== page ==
That fall, realizing they were on to something with massive potential, Koechley and Pariser decided that they needed to separate their skunkworks team from the non-profit, a decision that kind of crept up on them. They raised $2m fueled by, Koechley says, “white male privilege” and evidence that they’d “reverse-engineered virality and built the machine to create it.” The following year they started from scratch, having left most of their collaborators behind at MoveOn.
“We both had the sense that we were getting very lucky.”
The Upworthy recipe for success was simple:
curate great videos that are not getting the audience they deserve,
package them so people understand why they should care about them,
add them to Facebook.
It worked better than the duo could have imagined in their wildest dreams: “We were lucky enough to have a crazy rocket ship, up-and-to-the-right thing that you want as a startup. We had a slightly different problem, which a good problem to have, kind of racing to keep up with ourselves. Each month was better than the last.” One month they reached 87 million people, and wrote a blog post about it. Koechley wishes their public face had been more pragmatic at the time: “In retrospect it would have been better to speak a little more openly and say, we’re riding a wave here. We’re doing some smart things to ride it well. But the future is uncertain, as always.”
Upworthy didn’t, of course, keep on moving at that breakneck speed. Years 3 and 4 were a much more typical start up experience, with a bunch of highs intermingled with plenty of lows. By mid-2014, the “clickbait with a conscience” formula wasn’t working as well as it used to (thanks to Facebook’s clickbait squashing). Upworthy started to shift from curation to creation, following the “Netflix model” (from licensed content to original content) that the co-founders had had in mind since the early days. In 2015, they officially renounced clickbait, announced a shift towards original content, and hired Amy O’Leary from The New York Times (formerly NPR) as Chief Story Officer to oversee the transition.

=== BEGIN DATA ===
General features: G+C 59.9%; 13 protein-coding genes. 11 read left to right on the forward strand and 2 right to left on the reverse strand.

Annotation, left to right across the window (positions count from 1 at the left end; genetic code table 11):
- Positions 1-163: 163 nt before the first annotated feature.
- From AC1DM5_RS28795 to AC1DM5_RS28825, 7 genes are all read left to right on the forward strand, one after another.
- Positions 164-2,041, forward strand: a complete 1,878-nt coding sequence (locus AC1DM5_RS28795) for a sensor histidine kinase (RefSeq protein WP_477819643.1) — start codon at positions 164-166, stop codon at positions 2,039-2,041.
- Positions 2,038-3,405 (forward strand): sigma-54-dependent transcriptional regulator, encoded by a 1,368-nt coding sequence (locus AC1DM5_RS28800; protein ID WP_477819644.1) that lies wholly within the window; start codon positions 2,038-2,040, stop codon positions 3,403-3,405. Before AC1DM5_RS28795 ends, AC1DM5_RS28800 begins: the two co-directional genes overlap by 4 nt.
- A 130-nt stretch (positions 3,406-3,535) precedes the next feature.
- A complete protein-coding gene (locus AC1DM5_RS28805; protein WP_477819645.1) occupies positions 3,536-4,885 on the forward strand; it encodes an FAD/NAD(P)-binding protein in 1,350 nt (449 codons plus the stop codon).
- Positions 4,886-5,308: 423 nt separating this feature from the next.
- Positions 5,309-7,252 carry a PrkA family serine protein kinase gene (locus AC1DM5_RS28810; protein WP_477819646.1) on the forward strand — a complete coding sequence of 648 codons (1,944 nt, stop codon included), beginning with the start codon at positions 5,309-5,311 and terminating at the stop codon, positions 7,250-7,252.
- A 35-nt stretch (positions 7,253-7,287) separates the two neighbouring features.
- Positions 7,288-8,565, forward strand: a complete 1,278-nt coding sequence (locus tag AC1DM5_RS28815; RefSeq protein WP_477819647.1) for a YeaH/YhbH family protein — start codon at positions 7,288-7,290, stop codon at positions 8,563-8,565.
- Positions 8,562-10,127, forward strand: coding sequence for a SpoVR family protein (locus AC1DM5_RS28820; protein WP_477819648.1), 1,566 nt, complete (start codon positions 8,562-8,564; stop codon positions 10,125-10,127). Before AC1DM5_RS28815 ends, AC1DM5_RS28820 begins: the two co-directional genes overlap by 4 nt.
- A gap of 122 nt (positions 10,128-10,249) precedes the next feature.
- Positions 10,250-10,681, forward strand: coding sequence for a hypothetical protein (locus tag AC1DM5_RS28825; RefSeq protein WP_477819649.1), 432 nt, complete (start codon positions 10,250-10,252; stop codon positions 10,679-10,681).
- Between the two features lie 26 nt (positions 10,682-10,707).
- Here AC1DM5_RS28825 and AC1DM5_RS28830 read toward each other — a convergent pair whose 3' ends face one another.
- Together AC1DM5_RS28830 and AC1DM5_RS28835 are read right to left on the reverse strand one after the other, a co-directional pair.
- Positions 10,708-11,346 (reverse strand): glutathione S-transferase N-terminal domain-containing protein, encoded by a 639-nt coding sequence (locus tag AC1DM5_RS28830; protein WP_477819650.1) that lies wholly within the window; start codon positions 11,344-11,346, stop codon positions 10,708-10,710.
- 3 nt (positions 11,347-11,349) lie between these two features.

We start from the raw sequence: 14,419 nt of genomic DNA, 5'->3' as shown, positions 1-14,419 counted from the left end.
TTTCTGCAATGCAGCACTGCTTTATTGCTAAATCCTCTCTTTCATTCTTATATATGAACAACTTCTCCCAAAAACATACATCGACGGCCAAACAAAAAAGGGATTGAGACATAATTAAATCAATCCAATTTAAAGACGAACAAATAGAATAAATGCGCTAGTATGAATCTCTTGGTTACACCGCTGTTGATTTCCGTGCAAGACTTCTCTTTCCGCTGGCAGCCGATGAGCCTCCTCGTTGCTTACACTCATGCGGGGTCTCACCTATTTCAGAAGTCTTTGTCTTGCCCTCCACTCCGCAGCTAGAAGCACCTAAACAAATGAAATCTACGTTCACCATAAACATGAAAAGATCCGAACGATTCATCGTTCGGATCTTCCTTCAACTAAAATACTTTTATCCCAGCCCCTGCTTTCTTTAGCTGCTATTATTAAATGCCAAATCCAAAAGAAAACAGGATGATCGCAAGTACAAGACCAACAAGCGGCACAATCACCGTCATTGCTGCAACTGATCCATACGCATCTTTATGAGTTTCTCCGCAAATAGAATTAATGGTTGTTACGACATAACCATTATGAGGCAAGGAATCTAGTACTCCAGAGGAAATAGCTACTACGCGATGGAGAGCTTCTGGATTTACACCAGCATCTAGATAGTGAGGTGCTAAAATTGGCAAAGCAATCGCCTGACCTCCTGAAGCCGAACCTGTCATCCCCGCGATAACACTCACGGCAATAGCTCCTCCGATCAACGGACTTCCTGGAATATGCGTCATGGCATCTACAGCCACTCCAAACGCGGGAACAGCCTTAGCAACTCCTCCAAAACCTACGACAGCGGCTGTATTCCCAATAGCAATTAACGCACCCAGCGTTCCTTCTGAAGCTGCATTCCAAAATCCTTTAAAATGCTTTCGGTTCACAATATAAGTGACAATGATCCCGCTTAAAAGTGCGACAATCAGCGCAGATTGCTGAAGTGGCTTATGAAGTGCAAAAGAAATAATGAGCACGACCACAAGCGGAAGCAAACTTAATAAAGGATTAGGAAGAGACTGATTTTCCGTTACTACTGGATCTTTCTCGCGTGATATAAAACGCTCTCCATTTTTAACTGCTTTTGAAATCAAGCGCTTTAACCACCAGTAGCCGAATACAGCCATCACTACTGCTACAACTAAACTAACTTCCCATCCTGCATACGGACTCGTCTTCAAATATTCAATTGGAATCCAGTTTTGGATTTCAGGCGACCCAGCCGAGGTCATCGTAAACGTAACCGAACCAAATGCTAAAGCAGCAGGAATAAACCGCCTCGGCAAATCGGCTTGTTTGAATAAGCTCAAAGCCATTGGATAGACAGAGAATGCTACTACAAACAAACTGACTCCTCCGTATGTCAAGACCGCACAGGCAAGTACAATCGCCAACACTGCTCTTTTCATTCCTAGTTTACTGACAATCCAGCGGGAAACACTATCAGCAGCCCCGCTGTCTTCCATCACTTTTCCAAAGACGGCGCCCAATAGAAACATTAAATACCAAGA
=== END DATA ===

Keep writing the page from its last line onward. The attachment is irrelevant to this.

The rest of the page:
When Upworthy was young, Koechley says they capitalized on the fact they were newbies who were willing to take risks because they didn’t know the established way to do things. But now they deeply value experience when it comes to hiring. They try to bring in “accelerants,” people who are “better” than they are at what they do, and they don’t play games about it: “Rather than trying to act like the cool one who doesn’t call the next day, we are like, yes, we want you. We think you are great.”
Under the leadership of O’Leary and digital video veteran, Croi McNamara, Upworthy restructured its staff earlier this year to direct more resources towards a 9-people original video team. They still license and share a lot of viral content from all over the web, but the site’s original videos perform, on average, three times better than the curated stuff. Over the last 18 months, monthly views have gone from 4 million to 330 million.
It’s the time for lots and lots of experiments, says Koechley, who now feels like he’s in the company driving seat as opposed to playing catch up. “We’re doing a lot more failing than we’ve ever done before. Is that an improvement?,” he jokes. “We’re at a time where we’re trying new things, branching out in different directions. Fewer of them are working.” But that’s a good thing, right?
The Drunken Walk is a series of live fireside chats, blog posts, and podcasts (coming soon!) from Matter Ventures, the world’s only independent startup accelerator for media entrepreneurs. We dive into the personal stories of founders, experts, and innovators in media to uncover the moments in their careers that changed everything. Our goal is to inspire and empower the next generation of media entrepreneurs to get from A to B without a map.